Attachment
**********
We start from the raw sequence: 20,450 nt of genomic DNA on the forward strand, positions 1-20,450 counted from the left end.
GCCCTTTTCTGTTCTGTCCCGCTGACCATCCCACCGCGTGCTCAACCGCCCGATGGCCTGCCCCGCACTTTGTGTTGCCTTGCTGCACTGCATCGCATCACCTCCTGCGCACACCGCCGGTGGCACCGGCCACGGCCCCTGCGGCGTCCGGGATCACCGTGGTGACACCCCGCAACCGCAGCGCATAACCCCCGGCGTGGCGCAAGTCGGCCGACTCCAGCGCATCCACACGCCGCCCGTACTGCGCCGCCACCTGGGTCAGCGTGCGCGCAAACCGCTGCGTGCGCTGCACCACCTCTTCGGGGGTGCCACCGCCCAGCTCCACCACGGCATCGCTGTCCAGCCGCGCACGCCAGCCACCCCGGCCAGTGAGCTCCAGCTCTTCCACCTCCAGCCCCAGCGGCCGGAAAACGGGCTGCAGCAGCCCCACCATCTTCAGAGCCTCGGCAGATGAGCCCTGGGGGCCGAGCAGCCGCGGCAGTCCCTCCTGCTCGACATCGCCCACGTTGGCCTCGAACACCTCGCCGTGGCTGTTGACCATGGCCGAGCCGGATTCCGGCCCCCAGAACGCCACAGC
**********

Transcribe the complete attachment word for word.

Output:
We start from the raw sequence: 20,450 nt of genomic DNA on the forward strand, positions 1-20,450 counted from the left end.
GCCCTTTTCTGTTCTGTCCCGCTGACCATCCCACCGCGTGCTCAACCGCCCGATGGCCTGCCCCGCACTTTGTGTTGCCTTGCTGCACTGCATCGCATCACCTCCTGCGCACACCGCCGGTGGCACCGGCCACGGCCCCTGCGGCGTCCGGGATCACCGTGGTGACACCCCGCAACCGCAGCGCATAACCCCCGGCGTGGCGCAAGTCGGCCGACTCCAGCGCATCCACACGCCGCCCGTACTGCGCCGCCACCTGGGTCAGCGTGCGCGCAAACCGCTGCGTGCGCTGCACCACCTCTTCGGGGGTGCCACCGCCCAGCTCCACCACGGCATCGCTGTCCAGCCGCGCACGCCAGCCACCCCGGCCAGTGAGCTCCAGCTCTTCCACCTCCAGCCCCAGCGGCCGGAAAACGGGCTGCAGCAGCCCCACCATCTTCAGAGCCTCGGCAGATGAGCCCTGGGGGCCGAGCAGCCGCGGCAGTCCCTCCTGCTCGACATCGCCCACGTTGGCCTCGAACACCTCGCCGTGGCTGTTGACCATGGCCGAGCCGGATTCCGGCCCCCAGAACGCCACAGC